Work in our lab covers a wide range of topics on gene regulation and stress response in prokaryotic and eukaryotic species

Research Areas

Transcriptional Mechanics

We investigate the basic mechanisms of transcription using various bacterial systems. We are particularly interested in the elaborate mechanics of the elongation phase of the transcription cycle.

Using various biochemical and protein chemical tools developed in our lab over the years, we examine how RNA polymerase moves along its DNA template, how it responds to regulatory factors and signals encoded in RNA and DNA, and how it terminates transcription.

We also study the interplay between transcription and other major cellular processes, such as translation, replication and repair of DNA.

Bacterial Gas Defenses

Nitric oxide (NO) and hydrogen sulfide (H2S) are well known signaling molecules in mammals. However, their functions in common bacteria are largely unknown. We demonstrated that various bacterial species generate NO and H2S enzymatically from arginine and cysteine, respectively, and that these two gases function to protect bacteria from oxidative stress and a wide range of antibiotics.

Moreover, bacterial NO and H2S act together to protect pathogens such as S. aureus and B. anthracis from immune attack. Microarray analyses indicated that endogenous NO and H2S regulate hundreds of bacterial genes. We are currently elucidating the molecular mechanisms of such regulation at the transcriptional and post-transcriptional levels.

We also study how these gases are regulated in bacteria and how they affect key physiological and clinically relevant processes such as biofilm formation, swarming, motility, sporulation, and quorum sensing.

Heat Shock Response

Heat shock genes encode molecular chaperones and other cytoprotective molecules that prevent accumulation of damaged proteins. In eukaryotes, synthesis of heat shock proteins (HSPs) is regulated primarily at the level of transcription by a master activator HSF1.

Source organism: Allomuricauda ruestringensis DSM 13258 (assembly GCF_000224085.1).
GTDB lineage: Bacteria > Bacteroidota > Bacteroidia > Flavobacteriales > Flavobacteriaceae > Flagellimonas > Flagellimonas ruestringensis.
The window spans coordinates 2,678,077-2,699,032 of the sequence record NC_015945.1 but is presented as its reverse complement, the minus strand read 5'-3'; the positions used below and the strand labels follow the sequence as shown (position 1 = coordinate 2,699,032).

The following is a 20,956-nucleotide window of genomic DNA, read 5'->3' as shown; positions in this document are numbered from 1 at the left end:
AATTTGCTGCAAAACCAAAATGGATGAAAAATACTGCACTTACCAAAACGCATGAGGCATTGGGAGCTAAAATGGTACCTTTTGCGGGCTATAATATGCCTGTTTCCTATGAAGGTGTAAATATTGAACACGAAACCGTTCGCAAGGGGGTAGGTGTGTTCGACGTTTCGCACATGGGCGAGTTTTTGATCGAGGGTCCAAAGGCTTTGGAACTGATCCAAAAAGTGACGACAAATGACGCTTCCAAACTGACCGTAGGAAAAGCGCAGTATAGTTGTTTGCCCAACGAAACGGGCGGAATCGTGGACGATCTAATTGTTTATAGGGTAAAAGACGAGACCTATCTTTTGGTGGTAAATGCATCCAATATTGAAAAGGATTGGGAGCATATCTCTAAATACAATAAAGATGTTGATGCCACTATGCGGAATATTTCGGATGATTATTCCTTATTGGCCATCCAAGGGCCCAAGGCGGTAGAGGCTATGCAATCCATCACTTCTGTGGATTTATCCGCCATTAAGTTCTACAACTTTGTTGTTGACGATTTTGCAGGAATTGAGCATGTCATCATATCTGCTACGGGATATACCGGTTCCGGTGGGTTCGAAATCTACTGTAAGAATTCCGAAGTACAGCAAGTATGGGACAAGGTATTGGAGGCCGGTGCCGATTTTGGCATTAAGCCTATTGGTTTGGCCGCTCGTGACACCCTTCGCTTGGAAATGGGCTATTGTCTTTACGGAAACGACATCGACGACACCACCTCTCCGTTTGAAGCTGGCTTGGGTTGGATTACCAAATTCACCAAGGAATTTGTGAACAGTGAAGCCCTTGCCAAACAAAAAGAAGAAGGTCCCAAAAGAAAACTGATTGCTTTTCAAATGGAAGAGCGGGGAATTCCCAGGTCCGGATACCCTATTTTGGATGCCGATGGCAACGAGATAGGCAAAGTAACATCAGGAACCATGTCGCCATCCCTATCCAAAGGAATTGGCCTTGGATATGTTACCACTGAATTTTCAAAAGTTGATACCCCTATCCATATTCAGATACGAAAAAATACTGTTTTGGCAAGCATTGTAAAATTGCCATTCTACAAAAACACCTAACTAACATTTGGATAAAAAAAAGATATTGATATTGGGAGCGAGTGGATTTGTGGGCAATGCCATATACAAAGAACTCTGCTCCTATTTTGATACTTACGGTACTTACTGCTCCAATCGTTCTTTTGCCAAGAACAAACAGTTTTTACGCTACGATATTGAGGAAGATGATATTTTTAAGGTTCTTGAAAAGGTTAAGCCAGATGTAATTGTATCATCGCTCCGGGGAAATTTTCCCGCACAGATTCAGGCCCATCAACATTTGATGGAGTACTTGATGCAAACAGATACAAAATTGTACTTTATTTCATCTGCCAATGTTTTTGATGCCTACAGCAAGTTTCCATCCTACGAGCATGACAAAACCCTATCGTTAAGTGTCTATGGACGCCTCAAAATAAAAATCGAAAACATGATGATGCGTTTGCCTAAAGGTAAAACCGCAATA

We identified a nucleoprotein complex, containing the translation elongation factor eEF1A1 and a non-coding RNA that is required for HSF1 activation. We also showed that eEF1A1 orchestrates the entire process of heat shock response (HSR), from the transcriptional activation of heat shock genes to the stabilization, transport, and translation of their mRNAs. We continue to investigate the complex mechanism of HSR at transcriptional and post-transcriptional levels.

The results of our studies will have implications for numerous physiological conditions associated with protein misfolding, including various types of cancer and neurodegenerative diseases.

Bacteria-Host Interaction and Aging Mechanisms

We use the round worm, Caenorhabditis elegans as a model system to investigate how commensal bacteria affect the physiology and aging of their hosts.

Bacteria are not merely food for C. elegans. They colonize adult worms and can dramatically influence the animal’s behavior and life span. Similarly, billions of bacteria colonize the mammalian digestive tract, including that of the human. However, their effects on human wellbeing and lifespan remain largely unknown.

In the laboratory, C. elegans is fed almost exclusively on E. coli. However, in their natural habitat these nematodes consume soil bacteria, such as Bacilli. Remarkably, worms fed B. subtilis live twice as long as those fed E. coli. We identified several key metabolites produced by B. subtilis that extend the life span of the worm and render it more resistant to environmental stressors such as heat and oxidants.

We are designing probiotic strains of bacteria that significantly extend the nematode life span. We also investigate the mechanisms by which bacteria-derived small molecules increase nematode longevity. Separately, we study how different forms of commensal bacterial communities (e.g. biofilms) influence the nematode life span and resistance to stress and infection.